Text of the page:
Rafah is not a place to go if you are on a happy clappy holiday, but if you want to see how the situation is really like for many palestinians, you should go there and have a look... There you will see the situation in the Middle East as it really is - that is a truth you won't find in the fancy hotels in Jerusalem or in the old churches of Betlehem... You'll need a permission from the army to get into Gaza, and that is really really difficult unless you have contacts. If you ever were to volunteer in Palestine, make sure you sign up for one of the many summer days in Gaza, as that will allow you to meet youths from all over the world whom you can sit down with to talk about peace, being a youth and ... just make friends.
The medias like to portray the demonstrations made by the Palestinians as very violent and enormous. I suggest you join a peaceful demonstration and see what it is all about.
We joined a demonstration in the north of Jenin, in a village where the "security fence" had seperated the village from 90% of their agricultural land, land they and their families had lived off for generations. It was a quiet and calm demonstration more then 100m away from the fence with the whole village present, including children. Still the soldiers aimed their guns at us and stood ready to shoot tear-gas into the crowd... Nothing happened, maybe because no one acted threatheningly, maybe because the direction of the wind didnt allow the IDF to release the gas without being affected themselves.
... dont only hunt sights, but take yourself some time just to stroll through the labyrinth of roads and get the "old city feeling" Watch both Israeli and Palestinian people at their workplace, sit down in a remote cafe and have a big glass of freshly squeezed orange juice, have a few conversations with people, hear the sounds and smell the fragrances of the city. Try it, its amazing!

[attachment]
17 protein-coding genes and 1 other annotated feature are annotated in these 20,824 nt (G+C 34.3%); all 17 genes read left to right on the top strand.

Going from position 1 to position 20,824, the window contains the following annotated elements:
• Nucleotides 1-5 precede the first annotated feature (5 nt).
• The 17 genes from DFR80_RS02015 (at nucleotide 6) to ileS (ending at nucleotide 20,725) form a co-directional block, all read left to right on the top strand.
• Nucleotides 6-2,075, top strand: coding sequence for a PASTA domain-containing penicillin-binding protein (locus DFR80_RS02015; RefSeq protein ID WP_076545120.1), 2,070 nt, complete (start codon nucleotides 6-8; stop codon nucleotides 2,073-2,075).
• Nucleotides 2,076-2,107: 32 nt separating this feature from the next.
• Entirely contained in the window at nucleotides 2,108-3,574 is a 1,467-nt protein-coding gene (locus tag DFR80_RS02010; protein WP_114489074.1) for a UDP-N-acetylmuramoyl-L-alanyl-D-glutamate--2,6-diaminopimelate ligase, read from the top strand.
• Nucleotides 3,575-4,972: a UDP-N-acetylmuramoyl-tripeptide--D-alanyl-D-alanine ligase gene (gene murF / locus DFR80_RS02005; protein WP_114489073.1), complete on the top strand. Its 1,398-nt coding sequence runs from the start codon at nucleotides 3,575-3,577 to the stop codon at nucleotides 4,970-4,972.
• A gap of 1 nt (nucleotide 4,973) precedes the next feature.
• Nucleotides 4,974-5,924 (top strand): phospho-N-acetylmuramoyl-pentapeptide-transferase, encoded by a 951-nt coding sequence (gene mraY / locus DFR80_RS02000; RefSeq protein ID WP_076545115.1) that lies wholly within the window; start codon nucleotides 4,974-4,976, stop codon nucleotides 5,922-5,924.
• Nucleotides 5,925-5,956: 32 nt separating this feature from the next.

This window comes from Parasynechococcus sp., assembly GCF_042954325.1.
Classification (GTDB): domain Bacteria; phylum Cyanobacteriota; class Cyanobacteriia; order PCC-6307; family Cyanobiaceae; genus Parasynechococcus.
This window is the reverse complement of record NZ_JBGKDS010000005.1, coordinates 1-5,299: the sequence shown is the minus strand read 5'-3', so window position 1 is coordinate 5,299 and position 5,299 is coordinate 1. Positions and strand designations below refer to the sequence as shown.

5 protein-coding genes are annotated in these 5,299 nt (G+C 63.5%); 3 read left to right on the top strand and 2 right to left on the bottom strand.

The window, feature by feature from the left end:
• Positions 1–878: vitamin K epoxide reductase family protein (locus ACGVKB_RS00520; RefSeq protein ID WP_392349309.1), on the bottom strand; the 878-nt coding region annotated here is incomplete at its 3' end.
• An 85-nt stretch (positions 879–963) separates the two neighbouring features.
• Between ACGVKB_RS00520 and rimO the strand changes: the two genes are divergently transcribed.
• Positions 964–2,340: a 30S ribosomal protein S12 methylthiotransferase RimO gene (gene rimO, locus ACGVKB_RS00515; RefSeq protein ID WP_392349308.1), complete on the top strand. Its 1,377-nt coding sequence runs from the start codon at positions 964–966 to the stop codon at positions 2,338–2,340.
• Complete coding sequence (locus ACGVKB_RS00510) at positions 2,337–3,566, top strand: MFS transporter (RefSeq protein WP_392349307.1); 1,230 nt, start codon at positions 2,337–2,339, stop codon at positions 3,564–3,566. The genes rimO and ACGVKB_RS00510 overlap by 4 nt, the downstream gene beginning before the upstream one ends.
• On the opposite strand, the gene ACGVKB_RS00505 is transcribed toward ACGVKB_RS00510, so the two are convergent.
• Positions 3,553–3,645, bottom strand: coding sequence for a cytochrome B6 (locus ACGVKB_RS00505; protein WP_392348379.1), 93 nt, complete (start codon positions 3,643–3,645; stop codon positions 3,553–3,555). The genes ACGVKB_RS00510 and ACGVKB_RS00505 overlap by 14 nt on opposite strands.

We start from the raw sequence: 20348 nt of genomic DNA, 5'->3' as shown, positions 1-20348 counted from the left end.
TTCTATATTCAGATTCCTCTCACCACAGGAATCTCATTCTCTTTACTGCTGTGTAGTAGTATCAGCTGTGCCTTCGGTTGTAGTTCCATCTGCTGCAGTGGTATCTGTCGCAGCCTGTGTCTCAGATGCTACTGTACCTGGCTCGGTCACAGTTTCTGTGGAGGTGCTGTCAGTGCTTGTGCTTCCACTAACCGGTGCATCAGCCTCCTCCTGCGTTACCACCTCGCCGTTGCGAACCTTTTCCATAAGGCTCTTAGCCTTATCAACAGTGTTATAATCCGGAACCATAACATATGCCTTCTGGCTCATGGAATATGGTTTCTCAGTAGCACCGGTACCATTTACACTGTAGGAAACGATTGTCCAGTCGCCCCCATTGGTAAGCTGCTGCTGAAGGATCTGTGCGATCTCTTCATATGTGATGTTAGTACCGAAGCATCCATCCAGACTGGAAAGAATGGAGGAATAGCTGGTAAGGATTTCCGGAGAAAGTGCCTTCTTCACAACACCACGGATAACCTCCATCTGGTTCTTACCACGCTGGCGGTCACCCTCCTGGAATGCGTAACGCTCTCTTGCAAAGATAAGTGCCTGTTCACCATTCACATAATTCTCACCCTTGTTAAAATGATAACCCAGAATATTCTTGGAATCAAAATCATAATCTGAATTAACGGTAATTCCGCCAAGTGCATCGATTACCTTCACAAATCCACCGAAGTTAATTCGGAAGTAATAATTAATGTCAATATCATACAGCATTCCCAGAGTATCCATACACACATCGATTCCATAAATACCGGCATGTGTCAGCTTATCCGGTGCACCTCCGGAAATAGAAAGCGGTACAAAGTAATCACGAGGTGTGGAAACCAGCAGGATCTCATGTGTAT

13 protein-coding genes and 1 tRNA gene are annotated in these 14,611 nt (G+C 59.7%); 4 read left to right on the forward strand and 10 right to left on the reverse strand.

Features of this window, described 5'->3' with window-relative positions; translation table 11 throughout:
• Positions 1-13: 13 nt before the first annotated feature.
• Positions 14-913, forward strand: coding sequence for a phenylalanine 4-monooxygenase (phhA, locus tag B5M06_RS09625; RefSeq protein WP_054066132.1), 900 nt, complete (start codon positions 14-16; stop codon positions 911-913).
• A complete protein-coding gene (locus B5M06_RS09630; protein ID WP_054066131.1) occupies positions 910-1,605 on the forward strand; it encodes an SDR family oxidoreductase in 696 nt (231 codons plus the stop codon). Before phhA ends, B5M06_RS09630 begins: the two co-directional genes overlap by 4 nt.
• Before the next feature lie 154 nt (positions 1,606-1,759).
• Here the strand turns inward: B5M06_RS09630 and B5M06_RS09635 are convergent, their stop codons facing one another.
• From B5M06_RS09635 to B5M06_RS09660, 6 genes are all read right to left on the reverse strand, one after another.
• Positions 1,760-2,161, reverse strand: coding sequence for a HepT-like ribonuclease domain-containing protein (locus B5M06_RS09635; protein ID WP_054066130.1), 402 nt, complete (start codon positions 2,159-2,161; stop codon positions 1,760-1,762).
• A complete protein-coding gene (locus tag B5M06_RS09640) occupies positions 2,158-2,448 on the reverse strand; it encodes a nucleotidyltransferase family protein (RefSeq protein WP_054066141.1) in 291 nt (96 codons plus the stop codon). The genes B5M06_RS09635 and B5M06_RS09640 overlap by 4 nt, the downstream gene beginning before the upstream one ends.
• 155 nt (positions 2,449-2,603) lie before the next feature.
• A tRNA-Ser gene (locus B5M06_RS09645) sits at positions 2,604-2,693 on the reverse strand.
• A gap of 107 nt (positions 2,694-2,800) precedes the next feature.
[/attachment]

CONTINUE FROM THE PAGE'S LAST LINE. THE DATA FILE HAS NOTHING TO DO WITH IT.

There are some quiet corners within the premises of the Church. Anywhere outside the main part with the Cave will have less visitors. Here, the Roman Catholic chapel was a haven of peace after being crammed in the Cave.
Sadly, the church was the scene of a mjor hostage crisis recently. It is sad to see such terrible acts being commited in a place of worship. Any place of worship for any religion, for that matter...
Dead Sea mud contains sulphur, zinc oxide and magnesium carbonate, which are considered to be very good for the skin and the sea's warm waters are beneficial for arthritis sufferers and for those with circulatory problems.
Actually, when people DO visit Palestine (in this context I'm referring to the West Bank and Gaza) they cannot avoid the sight of illegal (according to international law) Israeli settlements. Those visiting Israel are more likely to miss them - unless they're actually visiting the settlements themselves of course. Personally, I think the continued confiscation of Palestinian land for the building of what many refer to as Israeli colonies is the biggest hindrance to peace between Israelis and Palestinians. For a more in depth view on this issue, visit www.fmep.org, a site by the Foundation for Middle East Peace.
About 3 Km from Jericho town, perched on a rocky hill at an elevation of about 350 m, there is an old greek monastery that's worth a visit. You have to walk or to find a lift.
My friends and I drove into this little village in the mountains, and were welcomed by these wonderful children. They willingly posed for my camera, and this encounter is one of my finest memories.
Everybody was dreaming, hopefully after waking up from sleep, the frog will turns to swan but I think this will never happen.
Jerusalem Hebron Road, PO Box 1167, Bethlehem
Satisfaction: Very Good
Good for: Families
Jericho Jerusalem Road, Jericho
Good for: Solo
Nablus Road Albireh, P.O.BOX 2169, Ramallah
Satisfaction: Very Good
Good for: Business